Living on Paper

January 8, 2016 | 688 pages
Iris Murdoch was an acclaimed novelist and groundbreaking philosopher whose life reflected her unconventional beliefs and values. But what has been missing from biographical accounts has been Murdoch's own voice--her life in her own words. Living on Paper--the first major collection of Murdoch's... More Info

My Journey at the Nuclear Brink

Stanford University Press | November 11, 2015 | 276 pages
My Journey at the Nuclear Brink is a continuation of William J. Perry's efforts to keep the world safe from a nuclear catastrophe. It tells the story of his coming of age in the nuclear era, his role in trying to shape and contain it, and how his thinking has changed about the threat these weapons... More Info


Anchor Books | January 1, 2016 | 416 pages
In these pages, acclaimed journalist Jon Krakauer investigates a spate of campus rapes that occurred in Missoula over a four-year period. Taking the town as a case study for a crime that is sadly prevalent throughout the nation, Krakauer documents the experiences of five victims: their fear and... More Info

Mexican Journal

The Porcupine's Quill | September 21, 2015 | 288 pages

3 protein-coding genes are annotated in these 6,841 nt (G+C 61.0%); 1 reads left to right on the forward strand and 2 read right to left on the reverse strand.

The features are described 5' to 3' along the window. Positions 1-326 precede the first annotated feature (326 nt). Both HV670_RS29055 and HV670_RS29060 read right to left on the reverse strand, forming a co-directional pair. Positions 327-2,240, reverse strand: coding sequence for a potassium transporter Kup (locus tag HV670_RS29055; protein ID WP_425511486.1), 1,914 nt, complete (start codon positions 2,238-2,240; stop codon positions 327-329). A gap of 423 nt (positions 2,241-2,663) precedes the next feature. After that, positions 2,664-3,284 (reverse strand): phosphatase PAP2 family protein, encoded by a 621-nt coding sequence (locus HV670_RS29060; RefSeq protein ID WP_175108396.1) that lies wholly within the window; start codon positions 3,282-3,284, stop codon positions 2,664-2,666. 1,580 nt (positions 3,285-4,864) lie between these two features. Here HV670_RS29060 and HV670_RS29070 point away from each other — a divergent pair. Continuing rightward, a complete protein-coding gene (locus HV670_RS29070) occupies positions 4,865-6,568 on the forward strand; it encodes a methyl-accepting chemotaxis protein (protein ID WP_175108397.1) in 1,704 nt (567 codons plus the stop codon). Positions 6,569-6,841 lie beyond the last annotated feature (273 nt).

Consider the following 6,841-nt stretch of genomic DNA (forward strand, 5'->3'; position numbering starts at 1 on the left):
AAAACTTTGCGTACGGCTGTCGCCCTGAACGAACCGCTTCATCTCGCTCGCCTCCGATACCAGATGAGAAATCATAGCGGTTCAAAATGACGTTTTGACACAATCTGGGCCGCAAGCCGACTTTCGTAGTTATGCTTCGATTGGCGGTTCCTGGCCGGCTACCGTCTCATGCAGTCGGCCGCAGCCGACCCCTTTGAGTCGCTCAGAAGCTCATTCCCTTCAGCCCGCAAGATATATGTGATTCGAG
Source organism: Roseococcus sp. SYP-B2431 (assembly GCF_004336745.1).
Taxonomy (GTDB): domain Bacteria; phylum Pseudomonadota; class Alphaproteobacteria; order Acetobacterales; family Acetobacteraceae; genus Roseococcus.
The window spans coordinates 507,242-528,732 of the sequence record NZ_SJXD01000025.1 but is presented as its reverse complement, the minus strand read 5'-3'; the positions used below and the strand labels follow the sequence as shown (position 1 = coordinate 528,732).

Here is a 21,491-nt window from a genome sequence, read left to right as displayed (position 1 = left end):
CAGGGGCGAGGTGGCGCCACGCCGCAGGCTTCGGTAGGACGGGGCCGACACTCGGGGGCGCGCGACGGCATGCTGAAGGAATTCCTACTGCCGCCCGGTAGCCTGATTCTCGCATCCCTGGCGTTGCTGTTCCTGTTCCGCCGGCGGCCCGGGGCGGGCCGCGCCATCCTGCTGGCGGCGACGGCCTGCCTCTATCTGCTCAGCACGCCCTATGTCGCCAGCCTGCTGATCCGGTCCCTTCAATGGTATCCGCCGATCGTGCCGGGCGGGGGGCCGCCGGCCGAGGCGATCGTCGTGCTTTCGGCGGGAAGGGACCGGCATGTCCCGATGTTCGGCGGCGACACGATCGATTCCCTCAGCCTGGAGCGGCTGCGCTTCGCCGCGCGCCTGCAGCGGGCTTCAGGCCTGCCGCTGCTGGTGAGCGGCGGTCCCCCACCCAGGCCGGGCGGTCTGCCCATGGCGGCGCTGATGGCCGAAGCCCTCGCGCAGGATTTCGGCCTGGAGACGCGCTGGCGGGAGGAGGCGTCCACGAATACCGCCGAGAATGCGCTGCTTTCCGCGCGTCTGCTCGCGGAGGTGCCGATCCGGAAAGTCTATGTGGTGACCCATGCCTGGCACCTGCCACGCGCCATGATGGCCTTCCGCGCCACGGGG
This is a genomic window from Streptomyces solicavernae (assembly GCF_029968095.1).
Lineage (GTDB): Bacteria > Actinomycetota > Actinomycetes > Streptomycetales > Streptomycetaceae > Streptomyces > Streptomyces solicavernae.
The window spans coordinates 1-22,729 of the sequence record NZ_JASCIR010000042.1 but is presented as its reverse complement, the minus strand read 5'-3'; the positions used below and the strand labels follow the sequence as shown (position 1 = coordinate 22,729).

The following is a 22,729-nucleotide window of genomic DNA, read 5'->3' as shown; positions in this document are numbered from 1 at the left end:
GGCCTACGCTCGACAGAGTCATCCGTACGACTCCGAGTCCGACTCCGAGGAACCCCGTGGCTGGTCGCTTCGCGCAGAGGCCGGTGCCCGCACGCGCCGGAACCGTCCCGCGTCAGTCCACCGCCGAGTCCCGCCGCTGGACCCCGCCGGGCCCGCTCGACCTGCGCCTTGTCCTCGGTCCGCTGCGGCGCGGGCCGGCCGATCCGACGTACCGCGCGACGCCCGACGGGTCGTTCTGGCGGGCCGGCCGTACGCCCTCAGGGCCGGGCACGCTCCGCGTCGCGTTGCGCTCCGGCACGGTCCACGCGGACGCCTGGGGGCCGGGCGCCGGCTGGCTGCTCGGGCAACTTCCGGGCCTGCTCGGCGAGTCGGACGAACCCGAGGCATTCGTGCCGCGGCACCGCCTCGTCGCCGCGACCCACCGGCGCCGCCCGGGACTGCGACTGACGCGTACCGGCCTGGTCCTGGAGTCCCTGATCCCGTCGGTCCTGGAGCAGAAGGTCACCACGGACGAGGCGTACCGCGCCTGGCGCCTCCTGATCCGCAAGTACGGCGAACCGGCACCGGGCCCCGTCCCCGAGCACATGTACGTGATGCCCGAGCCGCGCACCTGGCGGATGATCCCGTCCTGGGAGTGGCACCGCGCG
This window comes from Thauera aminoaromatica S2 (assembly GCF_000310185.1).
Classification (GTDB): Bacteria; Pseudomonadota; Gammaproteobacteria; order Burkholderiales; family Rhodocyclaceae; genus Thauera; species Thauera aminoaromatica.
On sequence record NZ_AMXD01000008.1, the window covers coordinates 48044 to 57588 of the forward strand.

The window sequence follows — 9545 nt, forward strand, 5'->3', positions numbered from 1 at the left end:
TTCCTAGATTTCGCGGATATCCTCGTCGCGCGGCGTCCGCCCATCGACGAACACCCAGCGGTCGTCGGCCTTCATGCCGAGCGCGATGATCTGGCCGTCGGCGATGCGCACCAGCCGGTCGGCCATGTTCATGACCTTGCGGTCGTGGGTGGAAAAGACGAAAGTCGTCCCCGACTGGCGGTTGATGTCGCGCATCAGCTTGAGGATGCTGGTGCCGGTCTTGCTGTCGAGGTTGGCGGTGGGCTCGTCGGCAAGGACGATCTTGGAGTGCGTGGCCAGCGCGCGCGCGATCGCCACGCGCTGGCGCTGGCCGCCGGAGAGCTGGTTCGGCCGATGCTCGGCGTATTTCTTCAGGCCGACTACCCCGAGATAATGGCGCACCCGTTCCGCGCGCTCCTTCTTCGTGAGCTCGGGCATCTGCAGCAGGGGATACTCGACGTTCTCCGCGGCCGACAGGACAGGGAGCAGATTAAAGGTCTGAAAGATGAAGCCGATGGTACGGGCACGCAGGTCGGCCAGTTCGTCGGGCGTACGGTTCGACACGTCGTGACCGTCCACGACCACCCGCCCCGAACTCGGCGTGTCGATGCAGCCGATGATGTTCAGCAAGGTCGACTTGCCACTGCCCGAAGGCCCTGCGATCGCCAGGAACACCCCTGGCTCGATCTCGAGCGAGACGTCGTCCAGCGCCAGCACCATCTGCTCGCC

"Black, black, black is the colour of a Mexican night." From its first memorable lines, Mexican Journal hints at the shadows that plagued the mind and spirit of P. K. Page during her tenure as wife to the Canadian ambassador to Mexico in the early 1960s. In journal entries spanning the period of... More Info


October 30, 2015 | 80 pages
Nadia Sablin's lyrical and evocative photographs in "Aunties" capture the small details and daily rituals of her septuagenarian aunts in a small Russian village.  More Info

When Breath Becomes Air

Random House | January 12, 2016 | 256 pages
For readers of Atul Gawande, Andrew Solomon, and Anne Lamott, a profoundly moving, exquisitely observed memoir by a young neurosurgeon faced with a terminal cancer diagnosis who attempts to answer the question What makes a life worth living? At the age of thirty-six, on the verge of completing a... More Info

Primo Levi's Resistance

Macmillan | January 5, 2016 | 304 pages
"An investigation of Primo Levi's brief career as a fighter with the Italian Resistance in 1943, focusing particularly on an incident in which two young men sought to join his partisan group but were judged untrustworthy and summarily executed"--  More Info

Kill Chain

Picador | March 8, 2016 | 336 pages
An essential and page-turning narrative on the history of drone warfare by the acclaimed author of Rumsfeld, exploring how this practice emerged, who made it happen, and the real consequences of targeted killing Assassination by drone is a subject of deep and enduring fascination. Yet few... More Info

The Almost Nearly Perfect People

Picador | February 2, 2016 | 400 pages